Along with many Wii U owners, I’ve spent the better part of this past week enjoying the recently released Super Smash Bros. for Wii U. The roster is identical to the 3DS version that we’ve been playing since October, but there are so many new stages to choose from that all look fantastic in high definition. Yet, as gorgeous as they all appear, I have spent a lot of my time playing in one stage over and over.
I have always been interested in EarthBound and the MOTHER series as a whole, but until this year I never really entered that world fully. I had tried before, but by not owning the Super Nintendo Entertainment System as a child, and by not enjoying having to rely on ROMs- I never really got the chance to play EarthBound as it was meant to be played until it was released on the Wii U’s Virtual Console.
Anyone who has been following the site or listening to the podcast over the last few months will recognize the rise of my obsession with the franchise, and I’m intrigued at how something almost twenty years old can still capture my attention as if I have loved it for those two decades. There is something within the construction of this game that transcends what a video game can be. From a game standpoint, EarthBound adds so much to the RPG genre that still hasn’t been replicated or even stolen. My go to example of innovation is the rolling health meter, which allows the player the opportunity for success in battle even if the enemy has delivered a blow that will cause a knockout. If you are able to execute enough attacks to knock out the enemy before their attack wears down your party member’s health, you can win without having to worry about revival. That simple idea should be implemented in every RPG, yet most still rely on decades old tropes for their battle systems.
With the rampancy of my love for this franchise, I too have joined the little party that is clamoring for more and more from creator Shigesato Itoi. Like the rest, our wait will continue to grow. Itoi has moved on from video game production to creating products used for everyday life, most notably creating a line of notebooks with his company Hobonichi. Outside of the fact that Itoi has moved onto new business ideas, the creator also has some very specific ideas about the MOTHER series and what continuing that series means for him.
“I’m not going to release a MOTHER 4; MOTHER is over now,” Itoi stated in an interview with Satoru Iwata, President of Nintendo, and Yasuhiro Nagata, a member of Itoi’s team at Hobonichi. The interview was talking about how Itoi had moved on from the series, but how his fondness for the games and the fans of the games has grown in time. His philosophy of the games is that his involvement was only a part of the process for creating the game, saying that: “…in my eyes, I see them as unfinished works that I’ve left sitting there for someone.” Continuing on the idea that MOTHER 4 was not a possibility, Itoi states: “Like I said before, I’ve started to grow fond of people who like MOTHER games, but to put that in a cooler way, I might say, ‘The very lives you’re living now are MOTHER 4.’ I really feel that way. ‘Today we had lots of ridiculous thoughts, today we felt sadness, today we laughed a lot.’ That’s what I had set out to do within the world of those games.”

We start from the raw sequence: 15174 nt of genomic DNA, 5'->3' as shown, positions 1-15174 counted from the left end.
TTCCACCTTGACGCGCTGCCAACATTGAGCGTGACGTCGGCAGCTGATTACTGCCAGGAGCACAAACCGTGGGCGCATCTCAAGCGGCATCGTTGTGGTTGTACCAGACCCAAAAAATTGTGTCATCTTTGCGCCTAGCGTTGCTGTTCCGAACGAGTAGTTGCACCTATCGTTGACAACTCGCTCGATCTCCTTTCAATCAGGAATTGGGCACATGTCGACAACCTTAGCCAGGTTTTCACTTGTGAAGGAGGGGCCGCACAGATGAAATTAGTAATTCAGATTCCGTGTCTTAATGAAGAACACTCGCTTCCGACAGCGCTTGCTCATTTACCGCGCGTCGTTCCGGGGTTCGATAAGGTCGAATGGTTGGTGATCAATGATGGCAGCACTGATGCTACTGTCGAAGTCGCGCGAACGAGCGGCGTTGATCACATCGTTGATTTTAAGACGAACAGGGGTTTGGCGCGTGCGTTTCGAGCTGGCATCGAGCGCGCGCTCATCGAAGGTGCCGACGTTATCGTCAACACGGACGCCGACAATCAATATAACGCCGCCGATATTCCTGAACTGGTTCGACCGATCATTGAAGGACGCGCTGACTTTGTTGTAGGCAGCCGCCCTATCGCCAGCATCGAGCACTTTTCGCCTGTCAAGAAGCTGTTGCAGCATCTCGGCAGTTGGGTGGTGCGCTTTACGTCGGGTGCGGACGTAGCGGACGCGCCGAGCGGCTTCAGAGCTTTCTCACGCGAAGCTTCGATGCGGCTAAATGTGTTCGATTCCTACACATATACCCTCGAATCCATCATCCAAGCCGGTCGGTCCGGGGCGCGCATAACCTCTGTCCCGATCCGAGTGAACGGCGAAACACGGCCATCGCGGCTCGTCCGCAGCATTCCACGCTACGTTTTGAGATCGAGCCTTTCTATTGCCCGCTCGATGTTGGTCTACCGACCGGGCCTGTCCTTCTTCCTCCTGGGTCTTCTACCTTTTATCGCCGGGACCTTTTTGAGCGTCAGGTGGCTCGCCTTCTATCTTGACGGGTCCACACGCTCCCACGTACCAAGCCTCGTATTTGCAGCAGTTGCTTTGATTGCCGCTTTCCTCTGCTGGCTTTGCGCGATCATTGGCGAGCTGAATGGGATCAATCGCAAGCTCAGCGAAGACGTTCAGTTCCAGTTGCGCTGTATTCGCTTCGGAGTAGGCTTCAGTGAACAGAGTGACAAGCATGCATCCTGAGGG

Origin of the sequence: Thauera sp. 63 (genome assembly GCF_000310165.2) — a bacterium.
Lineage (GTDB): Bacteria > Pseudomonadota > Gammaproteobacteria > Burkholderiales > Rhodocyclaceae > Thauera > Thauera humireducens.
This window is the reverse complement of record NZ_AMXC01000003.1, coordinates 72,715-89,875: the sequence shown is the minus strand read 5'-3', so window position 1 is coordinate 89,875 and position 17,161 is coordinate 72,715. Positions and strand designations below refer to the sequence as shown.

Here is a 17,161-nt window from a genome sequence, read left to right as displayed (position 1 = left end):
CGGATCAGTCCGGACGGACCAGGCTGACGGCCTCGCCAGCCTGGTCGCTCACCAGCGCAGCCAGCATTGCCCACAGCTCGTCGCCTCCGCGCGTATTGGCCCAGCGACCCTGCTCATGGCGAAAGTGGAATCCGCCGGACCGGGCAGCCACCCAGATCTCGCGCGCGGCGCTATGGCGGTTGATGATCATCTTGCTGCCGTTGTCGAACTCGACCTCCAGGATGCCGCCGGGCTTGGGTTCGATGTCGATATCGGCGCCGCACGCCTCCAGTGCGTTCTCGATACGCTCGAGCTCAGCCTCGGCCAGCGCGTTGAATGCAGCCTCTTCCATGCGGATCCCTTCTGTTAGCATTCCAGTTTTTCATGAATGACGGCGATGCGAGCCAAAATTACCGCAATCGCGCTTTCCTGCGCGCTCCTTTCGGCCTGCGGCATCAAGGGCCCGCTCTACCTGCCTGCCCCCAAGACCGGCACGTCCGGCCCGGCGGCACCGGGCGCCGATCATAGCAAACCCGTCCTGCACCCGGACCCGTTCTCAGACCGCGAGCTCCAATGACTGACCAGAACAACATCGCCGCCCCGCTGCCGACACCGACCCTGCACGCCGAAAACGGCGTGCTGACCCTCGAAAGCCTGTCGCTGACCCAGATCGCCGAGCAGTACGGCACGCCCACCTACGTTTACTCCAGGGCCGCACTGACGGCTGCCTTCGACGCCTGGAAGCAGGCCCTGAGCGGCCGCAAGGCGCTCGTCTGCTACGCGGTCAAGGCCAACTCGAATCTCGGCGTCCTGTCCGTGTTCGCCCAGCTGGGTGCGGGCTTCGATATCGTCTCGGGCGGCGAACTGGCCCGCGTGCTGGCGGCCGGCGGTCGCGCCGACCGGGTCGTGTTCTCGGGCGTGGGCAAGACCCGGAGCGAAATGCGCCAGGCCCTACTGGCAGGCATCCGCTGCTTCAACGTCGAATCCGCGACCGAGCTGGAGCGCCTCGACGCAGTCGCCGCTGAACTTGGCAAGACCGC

Itoi’s remarks are very poetic, but they leave fans who want something more without anything tangible to look forward to. I understand the reasoning behind not wanting to move forward with something else in the series, and what has already been released defines what that series is. To continue creating just for the sake of it would not be in the true spirit of what Itoi had originally set out to do.
I would like to propose something else instead: Remake EarthBound. While Onett has been a stage in Super Smash Bros. since Super Smash Bros. Melee on the Nintendo GameCube, it has never looked this great. Seeing it here brought the idea to life in my brain that it is okay that we never get another entry in the series; let’s instead get a remake of EarthBound for the Wii U.
Playing in Onett and seeing the world alive in 3D, combined with the classic music from the SNES game just stirred up so many visions of this game. Then, when Jeff or the Starman enter the battle by way of an Assist Trophy and Mr. Saturn is being thrown about by everyone fighting on the stage, I forget for a moment that I am playing a fighting game and my mind drifts off to the wonderful idea that this is EarthBound HD.
I know I’m not the first to have the idea, far from it, but when talking about RPGs this month for our cover story, EarthBound is at the forefront of my mind. What better way to celebrate the series than to dream up imaginary circumstances that would grant us a beautiful HD version of the game? Knowing what Onett could look like only opens the possibilities for places like Moonside, Magicant, and the final fight with Giygas. As beautiful as the game looked in 16-bit art, a translation to a modern graphics engine would make the series even more about our lives than Itoi’s MOTHER 4 idea.